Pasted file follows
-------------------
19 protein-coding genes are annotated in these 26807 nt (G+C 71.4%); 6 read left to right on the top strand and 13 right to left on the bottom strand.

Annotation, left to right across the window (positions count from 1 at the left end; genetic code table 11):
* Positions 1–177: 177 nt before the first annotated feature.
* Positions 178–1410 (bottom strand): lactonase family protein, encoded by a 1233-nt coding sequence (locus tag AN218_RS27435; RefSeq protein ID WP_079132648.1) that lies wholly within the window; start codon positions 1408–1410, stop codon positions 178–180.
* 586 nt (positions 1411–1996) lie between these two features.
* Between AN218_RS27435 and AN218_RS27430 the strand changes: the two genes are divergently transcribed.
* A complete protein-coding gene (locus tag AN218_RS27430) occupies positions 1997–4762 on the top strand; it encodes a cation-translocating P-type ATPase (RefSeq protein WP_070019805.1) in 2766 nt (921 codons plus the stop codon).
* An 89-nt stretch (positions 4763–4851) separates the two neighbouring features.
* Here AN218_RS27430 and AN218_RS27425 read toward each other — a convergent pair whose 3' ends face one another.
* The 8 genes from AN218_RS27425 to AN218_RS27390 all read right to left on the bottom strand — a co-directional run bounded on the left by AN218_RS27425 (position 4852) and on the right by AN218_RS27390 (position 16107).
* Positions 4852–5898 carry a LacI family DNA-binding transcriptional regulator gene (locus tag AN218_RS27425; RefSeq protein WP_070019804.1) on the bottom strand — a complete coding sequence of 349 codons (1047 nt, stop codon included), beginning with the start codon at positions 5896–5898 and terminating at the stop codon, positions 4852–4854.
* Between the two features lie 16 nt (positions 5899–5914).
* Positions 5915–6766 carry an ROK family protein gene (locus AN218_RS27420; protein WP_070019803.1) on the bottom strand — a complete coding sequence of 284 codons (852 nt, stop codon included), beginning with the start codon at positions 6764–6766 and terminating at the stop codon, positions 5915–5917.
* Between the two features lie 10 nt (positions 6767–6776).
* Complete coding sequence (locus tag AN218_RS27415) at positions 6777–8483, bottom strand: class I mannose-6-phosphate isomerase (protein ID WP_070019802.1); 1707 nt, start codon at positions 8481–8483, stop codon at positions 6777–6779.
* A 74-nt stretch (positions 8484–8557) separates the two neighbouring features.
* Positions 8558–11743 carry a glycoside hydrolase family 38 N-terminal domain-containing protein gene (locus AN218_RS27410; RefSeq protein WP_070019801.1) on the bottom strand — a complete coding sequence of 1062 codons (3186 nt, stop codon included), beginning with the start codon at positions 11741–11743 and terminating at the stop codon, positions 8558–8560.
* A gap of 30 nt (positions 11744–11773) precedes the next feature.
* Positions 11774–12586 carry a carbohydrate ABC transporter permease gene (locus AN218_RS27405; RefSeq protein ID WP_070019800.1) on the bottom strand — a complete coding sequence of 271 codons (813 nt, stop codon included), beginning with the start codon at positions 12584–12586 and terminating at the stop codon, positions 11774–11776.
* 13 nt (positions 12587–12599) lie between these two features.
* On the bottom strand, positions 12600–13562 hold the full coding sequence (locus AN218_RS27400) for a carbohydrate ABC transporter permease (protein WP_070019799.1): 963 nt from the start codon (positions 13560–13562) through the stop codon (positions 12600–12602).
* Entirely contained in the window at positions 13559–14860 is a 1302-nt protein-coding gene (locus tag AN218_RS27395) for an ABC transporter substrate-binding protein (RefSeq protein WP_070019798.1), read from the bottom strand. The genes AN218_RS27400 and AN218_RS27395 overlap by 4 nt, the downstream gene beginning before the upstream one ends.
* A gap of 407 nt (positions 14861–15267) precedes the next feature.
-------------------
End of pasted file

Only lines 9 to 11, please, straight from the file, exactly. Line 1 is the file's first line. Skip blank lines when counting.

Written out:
* Here AN218_RS27430 and AN218_RS27425 read toward each other — a convergent pair whose 3' ends face one another.
* The 8 genes from AN218_RS27425 to AN218_RS27390 all read right to left on the bottom strand — a co-directional run bounded on the left by AN218_RS27425 (position 4852) and on the right by AN218_RS27390 (position 16107).
* Positions 4852–5898 carry a LacI family DNA-binding transcriptional regulator gene (locus tag AN218_RS27425; RefSeq protein WP_070019804.1) on the bottom strand — a complete coding sequence of 349 codons (1047 nt, stop codon included), beginning with the start codon at positions 5896–5898 and terminating at the stop codon, positions 4852–4854.